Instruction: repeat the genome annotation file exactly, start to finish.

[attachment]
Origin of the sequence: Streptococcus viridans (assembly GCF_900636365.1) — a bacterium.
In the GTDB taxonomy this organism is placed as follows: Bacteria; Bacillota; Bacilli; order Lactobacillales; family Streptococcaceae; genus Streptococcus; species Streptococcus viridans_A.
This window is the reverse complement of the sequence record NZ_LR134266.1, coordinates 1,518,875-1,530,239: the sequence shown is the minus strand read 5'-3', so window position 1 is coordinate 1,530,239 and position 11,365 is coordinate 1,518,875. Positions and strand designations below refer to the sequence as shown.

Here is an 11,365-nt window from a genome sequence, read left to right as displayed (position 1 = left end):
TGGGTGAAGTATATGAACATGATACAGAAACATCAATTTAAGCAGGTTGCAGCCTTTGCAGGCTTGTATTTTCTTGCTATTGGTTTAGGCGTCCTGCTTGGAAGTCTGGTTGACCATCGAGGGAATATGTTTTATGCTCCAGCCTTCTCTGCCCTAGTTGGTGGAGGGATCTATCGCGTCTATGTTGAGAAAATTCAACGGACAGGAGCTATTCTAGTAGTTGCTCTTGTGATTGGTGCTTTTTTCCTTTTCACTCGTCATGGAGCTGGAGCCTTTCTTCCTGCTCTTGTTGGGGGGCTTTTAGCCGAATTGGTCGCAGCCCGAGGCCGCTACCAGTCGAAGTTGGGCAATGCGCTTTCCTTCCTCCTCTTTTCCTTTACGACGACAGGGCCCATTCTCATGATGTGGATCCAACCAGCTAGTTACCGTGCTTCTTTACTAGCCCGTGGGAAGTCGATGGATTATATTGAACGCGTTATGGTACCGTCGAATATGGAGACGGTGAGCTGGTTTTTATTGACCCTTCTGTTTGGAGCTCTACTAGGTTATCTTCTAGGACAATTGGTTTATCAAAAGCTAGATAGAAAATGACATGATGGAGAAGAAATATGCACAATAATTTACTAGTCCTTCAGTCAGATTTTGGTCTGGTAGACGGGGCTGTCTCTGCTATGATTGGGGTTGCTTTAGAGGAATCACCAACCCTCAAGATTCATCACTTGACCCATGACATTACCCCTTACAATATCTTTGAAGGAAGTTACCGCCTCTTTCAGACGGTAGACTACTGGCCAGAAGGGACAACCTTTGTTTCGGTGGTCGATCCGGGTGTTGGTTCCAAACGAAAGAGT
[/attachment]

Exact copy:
Origin of the sequence: Streptococcus viridans (assembly GCF_900636365.1) — a bacterium.
In the GTDB taxonomy this organism is placed as follows: Bacteria; Bacillota; Bacilli; order Lactobacillales; family Streptococcaceae; genus Streptococcus; species Streptococcus viridans_A.
This window is the reverse complement of the sequence record NZ_LR134266.1, coordinates 1,518,875-1,530,239: the sequence shown is the minus strand read 5'-3', so window position 1 is coordinate 1,530,239 and position 11,365 is coordinate 1,518,875. Positions and strand designations below refer to the sequence as shown.

Here is an 11,365-nt window from a genome sequence, read left to right as displayed (position 1 = left end):
TGGGTGAAGTATATGAACATGATACAGAAACATCAATTTAAGCAGGTTGCAGCCTTTGCAGGCTTGTATTTTCTTGCTATTGGTTTAGGCGTCCTGCTTGGAAGTCTGGTTGACCATCGAGGGAATATGTTTTATGCTCCAGCCTTCTCTGCCCTAGTTGGTGGAGGGATCTATCGCGTCTATGTTGAGAAAATTCAACGGACAGGAGCTATTCTAGTAGTTGCTCTTGTGATTGGTGCTTTTTTCCTTTTCACTCGTCATGGAGCTGGAGCCTTTCTTCCTGCTCTTGTTGGGGGGCTTTTAGCCGAATTGGTCGCAGCCCGAGGCCGCTACCAGTCGAAGTTGGGCAATGCGCTTTCCTTCCTCCTCTTTTCCTTTACGACGACAGGGCCCATTCTCATGATGTGGATCCAACCAGCTAGTTACCGTGCTTCTTTACTAGCCCGTGGGAAGTCGATGGATTATATTGAACGCGTTATGGTACCGTCGAATATGGAGACGGTGAGCTGGTTTTTATTGACCCTTCTGTTTGGAGCTCTACTAGGTTATCTTCTAGGACAATTGGTTTATCAAAAGCTAGATAGAAAATGACATGATGGAGAAGAAATATGCACAATAATTTACTAGTCCTTCAGTCAGATTTTGGTCTGGTAGACGGGGCTGTCTCTGCTATGATTGGGGTTGCTTTAGAGGAATCACCAACCCTCAAGATTCATCACTTGACCCATGACATTACCCCTTACAATATCTTTGAAGGAAGTTACCGCCTCTTTCAGACGGTAGACTACTGGCCAGAAGGGACAACCTTTGTTTCGGTGGTCGATCCGGGTGTTGGTTCCAAACGAAAGAGT